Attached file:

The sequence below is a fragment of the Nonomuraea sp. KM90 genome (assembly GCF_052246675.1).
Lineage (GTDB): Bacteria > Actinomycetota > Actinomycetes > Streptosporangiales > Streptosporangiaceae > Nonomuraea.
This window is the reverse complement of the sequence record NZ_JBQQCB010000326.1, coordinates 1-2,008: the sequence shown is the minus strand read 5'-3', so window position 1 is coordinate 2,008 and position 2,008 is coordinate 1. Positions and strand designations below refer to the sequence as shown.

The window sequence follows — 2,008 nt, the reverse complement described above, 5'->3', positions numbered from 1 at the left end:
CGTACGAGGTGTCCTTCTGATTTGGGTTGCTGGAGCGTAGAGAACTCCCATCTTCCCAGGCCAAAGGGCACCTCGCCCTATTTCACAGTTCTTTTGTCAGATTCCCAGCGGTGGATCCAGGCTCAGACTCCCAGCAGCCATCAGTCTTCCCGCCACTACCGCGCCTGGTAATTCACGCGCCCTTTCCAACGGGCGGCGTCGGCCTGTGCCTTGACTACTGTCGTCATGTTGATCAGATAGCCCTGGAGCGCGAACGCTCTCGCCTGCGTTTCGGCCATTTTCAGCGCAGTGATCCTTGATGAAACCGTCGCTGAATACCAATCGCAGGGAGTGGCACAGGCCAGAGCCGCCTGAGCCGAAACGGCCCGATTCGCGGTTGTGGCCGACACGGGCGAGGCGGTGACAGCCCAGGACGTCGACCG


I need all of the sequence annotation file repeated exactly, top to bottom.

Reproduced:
The sequence below is a fragment of the Nonomuraea sp. KM90 genome (assembly GCF_052246675.1).
Lineage (GTDB): Bacteria > Actinomycetota > Actinomycetes > Streptosporangiales > Streptosporangiaceae > Nonomuraea.
This window is the reverse complement of the sequence record NZ_JBQQCB010000326.1, coordinates 1-2,008: the sequence shown is the minus strand read 5'-3', so window position 1 is coordinate 2,008 and position 2,008 is coordinate 1. Positions and strand designations below refer to the sequence as shown.

The window sequence follows — 2,008 nt, the reverse complement described above, 5'->3', positions numbered from 1 at the left end:
CGTACGAGGTGTCCTTCTGATTTGGGTTGCTGGAGCGTAGAGAACTCCCATCTTCCCAGGCCAAAGGGCACCTCGCCCTATTTCACAGTTCTTTTGTCAGATTCCCAGCGGTGGATCCAGGCTCAGACTCCCAGCAGCCATCAGTCTTCCCGCCACTACCGCGCCTGGTAATTCACGCGCCCTTTCCAACGGGCGGCGTCGGCCTGTGCCTTGACTACTGTCGTCATGTTGATCAGATAGCCCTGGAGCGCGAACGCTCTCGCCTGCGTTTCGGCCATTTTCAGCGCAGTGATCCTTGATGAAACCGTCGCTGAATACCAATCGCAGGGAGTGGCACAGGCCAGAGCCGCCTGAGCCGAAACGGCCCGATTCGCGGTTGTGGCCGACACGGGCGAGGCGGTGACAGCCCAGGACGTCGACCG